Exacerbating these problems is the fact that there isn't a single information clearinghouse for Symbian development. Information is scattered all over the place, while Microsoft's is centered around a single site for all mobile devices (although device makers will probably add their own information as well for device-specific features). What's more, in the case of Symbian the most valuable information is not found on Symbian's site; it's found on the device makers' site, such as Nokia's developer site. But Nokia has not been, historically, an organization that understand developers, or development toolkits. It understands consumers. Symbian understands developers, but Symbian can't help you if you want to develop for a Nokia 3650. Symbian provides pointers to an incredibly confusing array of choices: toolkits, IDEs, language-specific articles, etc. Here, click on this link, they say, and all will be well. And then it isn't.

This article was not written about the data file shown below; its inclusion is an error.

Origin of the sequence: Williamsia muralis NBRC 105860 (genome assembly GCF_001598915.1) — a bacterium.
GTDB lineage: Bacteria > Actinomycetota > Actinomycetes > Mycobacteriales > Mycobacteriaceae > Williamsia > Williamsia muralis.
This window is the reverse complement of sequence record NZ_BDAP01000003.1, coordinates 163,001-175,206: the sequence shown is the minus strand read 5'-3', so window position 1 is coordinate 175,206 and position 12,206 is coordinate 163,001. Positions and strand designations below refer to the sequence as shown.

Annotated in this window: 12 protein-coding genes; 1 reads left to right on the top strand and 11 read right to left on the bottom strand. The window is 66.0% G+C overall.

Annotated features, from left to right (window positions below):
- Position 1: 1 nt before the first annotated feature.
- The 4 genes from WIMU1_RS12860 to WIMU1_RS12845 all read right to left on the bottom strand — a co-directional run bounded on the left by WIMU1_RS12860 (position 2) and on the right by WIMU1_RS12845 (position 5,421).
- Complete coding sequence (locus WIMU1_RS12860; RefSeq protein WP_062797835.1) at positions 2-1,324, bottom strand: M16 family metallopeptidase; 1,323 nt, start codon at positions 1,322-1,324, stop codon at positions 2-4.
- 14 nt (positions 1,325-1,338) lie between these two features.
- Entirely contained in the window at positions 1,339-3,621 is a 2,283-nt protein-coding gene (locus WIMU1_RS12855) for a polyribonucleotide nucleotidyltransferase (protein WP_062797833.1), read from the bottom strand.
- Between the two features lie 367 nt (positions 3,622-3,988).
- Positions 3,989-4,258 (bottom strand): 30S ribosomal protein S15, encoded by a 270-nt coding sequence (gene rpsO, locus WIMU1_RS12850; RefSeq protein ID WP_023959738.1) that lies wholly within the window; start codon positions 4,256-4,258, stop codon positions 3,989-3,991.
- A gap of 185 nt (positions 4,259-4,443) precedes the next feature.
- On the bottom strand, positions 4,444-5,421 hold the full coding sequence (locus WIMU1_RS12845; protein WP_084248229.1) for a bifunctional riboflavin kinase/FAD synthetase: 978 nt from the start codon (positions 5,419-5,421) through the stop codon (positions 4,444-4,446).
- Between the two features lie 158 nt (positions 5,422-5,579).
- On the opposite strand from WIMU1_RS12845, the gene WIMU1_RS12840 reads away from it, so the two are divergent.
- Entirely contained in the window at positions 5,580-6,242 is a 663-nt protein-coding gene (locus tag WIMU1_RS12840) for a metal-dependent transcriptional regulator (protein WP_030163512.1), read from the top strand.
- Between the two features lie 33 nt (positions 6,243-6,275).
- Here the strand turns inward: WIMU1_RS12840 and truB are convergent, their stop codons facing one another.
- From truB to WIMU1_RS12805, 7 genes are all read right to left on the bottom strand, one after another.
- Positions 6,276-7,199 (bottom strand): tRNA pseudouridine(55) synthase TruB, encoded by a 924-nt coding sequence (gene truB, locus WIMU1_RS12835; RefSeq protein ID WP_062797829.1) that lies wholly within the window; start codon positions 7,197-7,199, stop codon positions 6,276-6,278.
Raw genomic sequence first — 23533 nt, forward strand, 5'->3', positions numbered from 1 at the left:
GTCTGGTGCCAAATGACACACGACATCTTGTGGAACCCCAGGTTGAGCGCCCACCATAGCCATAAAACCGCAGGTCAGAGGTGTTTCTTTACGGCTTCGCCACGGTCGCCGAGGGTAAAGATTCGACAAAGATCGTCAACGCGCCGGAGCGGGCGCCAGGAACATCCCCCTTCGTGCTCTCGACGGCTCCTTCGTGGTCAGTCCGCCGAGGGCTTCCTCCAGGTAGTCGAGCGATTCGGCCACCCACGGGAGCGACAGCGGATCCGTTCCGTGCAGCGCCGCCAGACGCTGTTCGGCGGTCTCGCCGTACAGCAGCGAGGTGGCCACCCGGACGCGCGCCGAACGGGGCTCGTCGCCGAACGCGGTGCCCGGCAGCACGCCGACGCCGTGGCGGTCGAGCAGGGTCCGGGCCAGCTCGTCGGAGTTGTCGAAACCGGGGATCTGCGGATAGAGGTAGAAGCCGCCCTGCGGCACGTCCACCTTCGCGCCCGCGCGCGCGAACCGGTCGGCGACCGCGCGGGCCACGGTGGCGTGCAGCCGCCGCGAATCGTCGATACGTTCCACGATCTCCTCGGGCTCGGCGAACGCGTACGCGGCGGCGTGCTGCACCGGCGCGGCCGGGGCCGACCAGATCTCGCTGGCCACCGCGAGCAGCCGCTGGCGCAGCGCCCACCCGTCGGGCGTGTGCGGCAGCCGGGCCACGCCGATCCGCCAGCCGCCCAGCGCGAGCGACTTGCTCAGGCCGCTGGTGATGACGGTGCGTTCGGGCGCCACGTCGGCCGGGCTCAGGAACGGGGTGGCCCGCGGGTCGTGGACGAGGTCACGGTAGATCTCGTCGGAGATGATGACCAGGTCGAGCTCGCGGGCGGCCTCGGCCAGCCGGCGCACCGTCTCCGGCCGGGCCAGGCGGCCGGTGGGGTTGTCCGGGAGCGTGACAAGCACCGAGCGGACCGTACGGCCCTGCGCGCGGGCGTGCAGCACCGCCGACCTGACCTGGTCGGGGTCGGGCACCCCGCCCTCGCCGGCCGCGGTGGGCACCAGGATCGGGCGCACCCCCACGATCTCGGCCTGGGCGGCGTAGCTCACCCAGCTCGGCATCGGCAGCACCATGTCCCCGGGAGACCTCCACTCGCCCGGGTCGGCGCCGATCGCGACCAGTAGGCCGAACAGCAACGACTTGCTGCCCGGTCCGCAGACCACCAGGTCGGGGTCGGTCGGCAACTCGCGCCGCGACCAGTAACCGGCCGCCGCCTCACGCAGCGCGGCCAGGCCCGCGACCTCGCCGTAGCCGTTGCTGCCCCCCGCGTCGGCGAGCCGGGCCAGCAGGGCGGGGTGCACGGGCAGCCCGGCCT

This is, in my opinion, the greatest threat that Symbian faces from Microsoft. MS's ability to move developers over from other Win32 platforms, particularly PocketPC, and its understanding of developer tools and the developer community, has to be countered by Symbian in some form, or it will end up suffering the fate of UNIX in the 80's.There is time, because Symbian enjoys a huge lead in deployment, along with the goodwill of developers.

How to fix it? One way would be for Symbian to create a single SDK, and include in it a single IDE base (such as Eclipse) to create a single reference development environment implementation that includes not only their own tools, but also Sun's tools for J2ME, along with plugins for each type of phone provided by the manufacturers.

One download. One system.